Tsunami recedes. Fake media tears dried up long ago

Now that Anderson Cooper and the other empathy-vultures have finally packed up their ninety-five cameras and left Southeast Asia, the Sunday New York Times Magazine asks the logical question: Are “gesture politics” here to stay? Are people more interested in Bush saying the right, soothing words at the exact flashpoint of sensational (mostly white) hand-wringing rather than knowing that he’ll actually send the hundeds of millions he’s promised the flood victims ?

From our vantage point on Broadway, Fishbowl has never seen quite so many instant media crocodile tears when the tsunami wiped out 225,000 people. We also never saw such teary, genuine interest dry up so fast. On the whole, as the body count climbs and the story the networks rushed to cover gets exponentially worse each day, the more the media spectrum’s disgust with it grows. Because we’ve given them more than their 15 seconds, plus flags at half-mast all along Fifth Ave. What more do these people want? Not the actual cash (over four billion, counting the EU’s pledges), surely?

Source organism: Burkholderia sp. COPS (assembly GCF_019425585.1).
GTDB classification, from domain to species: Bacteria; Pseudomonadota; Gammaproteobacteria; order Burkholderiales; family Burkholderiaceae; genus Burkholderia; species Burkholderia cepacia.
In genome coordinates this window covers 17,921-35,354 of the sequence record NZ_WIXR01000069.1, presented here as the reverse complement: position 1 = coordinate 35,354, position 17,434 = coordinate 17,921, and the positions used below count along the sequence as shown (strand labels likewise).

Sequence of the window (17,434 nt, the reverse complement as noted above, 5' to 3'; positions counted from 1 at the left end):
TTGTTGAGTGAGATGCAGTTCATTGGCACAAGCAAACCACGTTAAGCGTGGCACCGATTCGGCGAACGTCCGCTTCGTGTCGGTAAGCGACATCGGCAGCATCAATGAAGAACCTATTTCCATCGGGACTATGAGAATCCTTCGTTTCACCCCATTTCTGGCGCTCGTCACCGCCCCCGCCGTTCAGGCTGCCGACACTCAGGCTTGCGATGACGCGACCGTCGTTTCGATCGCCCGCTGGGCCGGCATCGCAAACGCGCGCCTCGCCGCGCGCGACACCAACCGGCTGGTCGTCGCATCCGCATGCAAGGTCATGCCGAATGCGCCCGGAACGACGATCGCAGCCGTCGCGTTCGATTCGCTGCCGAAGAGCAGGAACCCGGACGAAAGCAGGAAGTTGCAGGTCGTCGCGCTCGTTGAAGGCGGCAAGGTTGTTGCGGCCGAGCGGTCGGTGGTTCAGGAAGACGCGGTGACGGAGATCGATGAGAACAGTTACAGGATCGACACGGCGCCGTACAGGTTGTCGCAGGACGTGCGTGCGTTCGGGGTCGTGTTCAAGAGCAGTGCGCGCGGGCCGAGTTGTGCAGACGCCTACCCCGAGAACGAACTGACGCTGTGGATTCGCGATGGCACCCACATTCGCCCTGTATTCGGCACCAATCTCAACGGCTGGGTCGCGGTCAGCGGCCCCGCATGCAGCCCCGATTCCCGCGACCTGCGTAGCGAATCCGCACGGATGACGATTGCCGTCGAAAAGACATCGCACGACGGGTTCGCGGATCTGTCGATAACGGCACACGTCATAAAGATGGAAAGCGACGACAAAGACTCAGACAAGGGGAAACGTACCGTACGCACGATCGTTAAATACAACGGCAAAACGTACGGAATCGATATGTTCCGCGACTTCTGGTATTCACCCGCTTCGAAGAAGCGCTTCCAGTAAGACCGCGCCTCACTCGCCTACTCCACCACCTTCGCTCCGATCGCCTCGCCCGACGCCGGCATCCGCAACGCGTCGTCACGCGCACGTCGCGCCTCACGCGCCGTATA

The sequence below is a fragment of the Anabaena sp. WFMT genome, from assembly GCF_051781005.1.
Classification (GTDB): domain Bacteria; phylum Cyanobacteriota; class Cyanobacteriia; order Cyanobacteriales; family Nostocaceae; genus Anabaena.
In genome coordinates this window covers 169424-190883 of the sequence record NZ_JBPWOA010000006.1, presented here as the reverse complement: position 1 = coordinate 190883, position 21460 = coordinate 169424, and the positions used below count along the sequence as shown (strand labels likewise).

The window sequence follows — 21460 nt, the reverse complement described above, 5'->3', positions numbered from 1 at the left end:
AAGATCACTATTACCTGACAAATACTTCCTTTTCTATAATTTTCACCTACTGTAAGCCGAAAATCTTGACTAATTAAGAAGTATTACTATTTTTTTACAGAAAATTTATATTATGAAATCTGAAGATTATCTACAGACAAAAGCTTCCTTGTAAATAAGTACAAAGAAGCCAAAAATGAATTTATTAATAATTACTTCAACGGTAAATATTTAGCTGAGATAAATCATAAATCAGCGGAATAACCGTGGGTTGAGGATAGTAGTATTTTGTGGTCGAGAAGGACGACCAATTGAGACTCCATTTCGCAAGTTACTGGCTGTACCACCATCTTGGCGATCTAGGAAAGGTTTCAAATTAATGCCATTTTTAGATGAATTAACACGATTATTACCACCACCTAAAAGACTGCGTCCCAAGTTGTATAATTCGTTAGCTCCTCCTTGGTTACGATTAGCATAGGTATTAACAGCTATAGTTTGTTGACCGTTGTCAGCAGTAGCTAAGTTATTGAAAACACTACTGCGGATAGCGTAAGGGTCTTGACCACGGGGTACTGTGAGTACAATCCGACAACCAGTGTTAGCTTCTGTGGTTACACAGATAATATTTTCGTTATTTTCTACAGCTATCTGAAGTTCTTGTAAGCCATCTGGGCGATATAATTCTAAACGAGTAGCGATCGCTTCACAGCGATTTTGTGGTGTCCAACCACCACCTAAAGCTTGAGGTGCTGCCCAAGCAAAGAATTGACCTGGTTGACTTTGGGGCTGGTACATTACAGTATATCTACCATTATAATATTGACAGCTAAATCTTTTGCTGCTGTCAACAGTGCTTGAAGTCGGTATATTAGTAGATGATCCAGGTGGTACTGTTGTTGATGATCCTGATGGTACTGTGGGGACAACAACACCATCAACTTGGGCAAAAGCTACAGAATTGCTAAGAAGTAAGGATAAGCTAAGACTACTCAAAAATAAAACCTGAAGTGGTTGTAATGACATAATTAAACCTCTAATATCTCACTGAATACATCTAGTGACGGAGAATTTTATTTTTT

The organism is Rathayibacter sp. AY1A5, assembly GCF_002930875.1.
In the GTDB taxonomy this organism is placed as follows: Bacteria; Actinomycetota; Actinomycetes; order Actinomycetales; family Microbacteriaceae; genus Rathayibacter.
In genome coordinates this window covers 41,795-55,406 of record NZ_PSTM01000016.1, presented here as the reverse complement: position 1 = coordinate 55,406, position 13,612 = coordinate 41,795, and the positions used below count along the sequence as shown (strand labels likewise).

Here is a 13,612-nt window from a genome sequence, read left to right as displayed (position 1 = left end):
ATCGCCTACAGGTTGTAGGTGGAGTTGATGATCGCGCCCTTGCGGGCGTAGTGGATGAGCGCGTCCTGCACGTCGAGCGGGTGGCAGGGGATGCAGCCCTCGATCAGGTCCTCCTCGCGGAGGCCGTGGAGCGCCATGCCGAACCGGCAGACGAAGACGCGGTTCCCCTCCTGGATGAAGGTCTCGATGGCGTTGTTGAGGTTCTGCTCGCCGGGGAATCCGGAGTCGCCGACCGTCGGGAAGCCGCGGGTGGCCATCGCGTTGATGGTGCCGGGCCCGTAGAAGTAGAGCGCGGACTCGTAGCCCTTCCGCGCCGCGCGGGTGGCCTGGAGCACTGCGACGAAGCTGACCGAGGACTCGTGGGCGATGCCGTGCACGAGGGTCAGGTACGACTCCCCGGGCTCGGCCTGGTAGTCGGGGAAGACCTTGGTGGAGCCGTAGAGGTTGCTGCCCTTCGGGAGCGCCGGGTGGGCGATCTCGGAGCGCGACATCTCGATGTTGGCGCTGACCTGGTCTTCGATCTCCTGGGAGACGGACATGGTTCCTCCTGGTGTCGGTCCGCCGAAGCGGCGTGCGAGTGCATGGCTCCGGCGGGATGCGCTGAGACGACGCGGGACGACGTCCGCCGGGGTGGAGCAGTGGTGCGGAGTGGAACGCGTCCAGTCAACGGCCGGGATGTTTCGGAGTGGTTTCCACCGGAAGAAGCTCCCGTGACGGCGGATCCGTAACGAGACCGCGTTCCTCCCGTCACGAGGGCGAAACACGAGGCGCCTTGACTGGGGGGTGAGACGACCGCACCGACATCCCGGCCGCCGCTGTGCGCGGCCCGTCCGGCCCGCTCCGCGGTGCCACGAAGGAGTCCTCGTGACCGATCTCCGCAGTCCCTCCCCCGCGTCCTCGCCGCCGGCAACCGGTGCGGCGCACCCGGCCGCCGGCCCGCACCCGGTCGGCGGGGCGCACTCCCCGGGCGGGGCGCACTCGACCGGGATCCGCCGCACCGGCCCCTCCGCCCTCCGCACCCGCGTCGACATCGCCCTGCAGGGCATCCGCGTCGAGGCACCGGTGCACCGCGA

The Times cites the Independent, which calls Prime Minister Tony Blair’s failure to cut short his vacation when the killer waves hit “a colossal act of disrespect,” signalling that he somehow “failed to grasp the essence of leadership.” Nice to know it isn’t just our own media that’s driven by cheap of-the-moment mass hysteria, but that our Cousins suffer from it, too. Guys, pick one: Timely gesture that assuages White Guilt, or gobs of money actually delivered to the people whose hurt feelings you profess to protect with your ink?

Quick. This is not a trick question.

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